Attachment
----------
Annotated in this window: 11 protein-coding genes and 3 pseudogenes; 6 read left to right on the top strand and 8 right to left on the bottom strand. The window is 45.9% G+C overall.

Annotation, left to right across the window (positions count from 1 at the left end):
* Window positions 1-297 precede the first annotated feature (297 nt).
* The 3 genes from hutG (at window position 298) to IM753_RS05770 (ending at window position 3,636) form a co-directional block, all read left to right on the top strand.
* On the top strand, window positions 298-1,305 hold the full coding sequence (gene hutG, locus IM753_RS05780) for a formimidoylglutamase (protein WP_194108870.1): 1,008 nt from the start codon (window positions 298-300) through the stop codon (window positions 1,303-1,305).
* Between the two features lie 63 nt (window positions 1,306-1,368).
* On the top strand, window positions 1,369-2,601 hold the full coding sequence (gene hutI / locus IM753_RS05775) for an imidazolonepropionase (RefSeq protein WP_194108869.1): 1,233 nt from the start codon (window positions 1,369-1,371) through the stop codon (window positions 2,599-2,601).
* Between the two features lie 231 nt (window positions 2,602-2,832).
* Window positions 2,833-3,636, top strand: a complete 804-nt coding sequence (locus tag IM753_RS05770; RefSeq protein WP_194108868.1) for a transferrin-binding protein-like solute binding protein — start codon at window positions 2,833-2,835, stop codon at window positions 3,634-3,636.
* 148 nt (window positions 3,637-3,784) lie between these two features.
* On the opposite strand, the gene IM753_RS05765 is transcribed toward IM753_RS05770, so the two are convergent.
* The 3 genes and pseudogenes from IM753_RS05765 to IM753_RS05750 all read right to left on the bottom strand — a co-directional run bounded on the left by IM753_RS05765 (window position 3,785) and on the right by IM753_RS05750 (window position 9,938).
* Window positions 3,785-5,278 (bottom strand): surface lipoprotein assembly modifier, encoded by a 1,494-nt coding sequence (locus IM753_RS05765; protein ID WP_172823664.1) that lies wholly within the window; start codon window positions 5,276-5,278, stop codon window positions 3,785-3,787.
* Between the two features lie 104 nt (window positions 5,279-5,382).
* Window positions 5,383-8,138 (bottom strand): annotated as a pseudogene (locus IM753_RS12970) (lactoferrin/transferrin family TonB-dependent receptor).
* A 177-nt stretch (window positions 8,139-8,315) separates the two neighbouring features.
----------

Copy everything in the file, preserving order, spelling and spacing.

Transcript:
Annotated in this window: 11 protein-coding genes and 3 pseudogenes; 6 read left to right on the top strand and 8 right to left on the bottom strand. The window is 45.9% G+C overall.

Annotation, left to right across the window (positions count from 1 at the left end):
* Window positions 1-297 precede the first annotated feature (297 nt).
* The 3 genes from hutG (at window position 298) to IM753_RS05770 (ending at window position 3,636) form a co-directional block, all read left to right on the top strand.
* On the top strand, window positions 298-1,305 hold the full coding sequence (gene hutG, locus IM753_RS05780) for a formimidoylglutamase (protein WP_194108870.1): 1,008 nt from the start codon (window positions 298-300) through the stop codon (window positions 1,303-1,305).
* Between the two features lie 63 nt (window positions 1,306-1,368).
* On the top strand, window positions 1,369-2,601 hold the full coding sequence (gene hutI / locus IM753_RS05775) for an imidazolonepropionase (RefSeq protein WP_194108869.1): 1,233 nt from the start codon (window positions 1,369-1,371) through the stop codon (window positions 2,599-2,601).
* Between the two features lie 231 nt (window positions 2,602-2,832).
* Window positions 2,833-3,636, top strand: a complete 804-nt coding sequence (locus tag IM753_RS05770; RefSeq protein WP_194108868.1) for a transferrin-binding protein-like solute binding protein — start codon at window positions 2,833-2,835, stop codon at window positions 3,634-3,636.
* 148 nt (window positions 3,637-3,784) lie between these two features.
* On the opposite strand, the gene IM753_RS05765 is transcribed toward IM753_RS05770, so the two are convergent.
* The 3 genes and pseudogenes from IM753_RS05765 to IM753_RS05750 all read right to left on the bottom strand — a co-directional run bounded on the left by IM753_RS05765 (window position 3,785) and on the right by IM753_RS05750 (window position 9,938).
* Window positions 3,785-5,278 (bottom strand): surface lipoprotein assembly modifier, encoded by a 1,494-nt coding sequence (locus IM753_RS05765; protein ID WP_172823664.1) that lies wholly within the window; start codon window positions 5,276-5,278, stop codon window positions 3,785-3,787.
* Between the two features lie 104 nt (window positions 5,279-5,382).
* Window positions 5,383-8,138 (bottom strand): annotated as a pseudogene (locus IM753_RS12970) (lactoferrin/transferrin family TonB-dependent receptor).
* A 177-nt stretch (window positions 8,139-8,315) separates the two neighbouring features.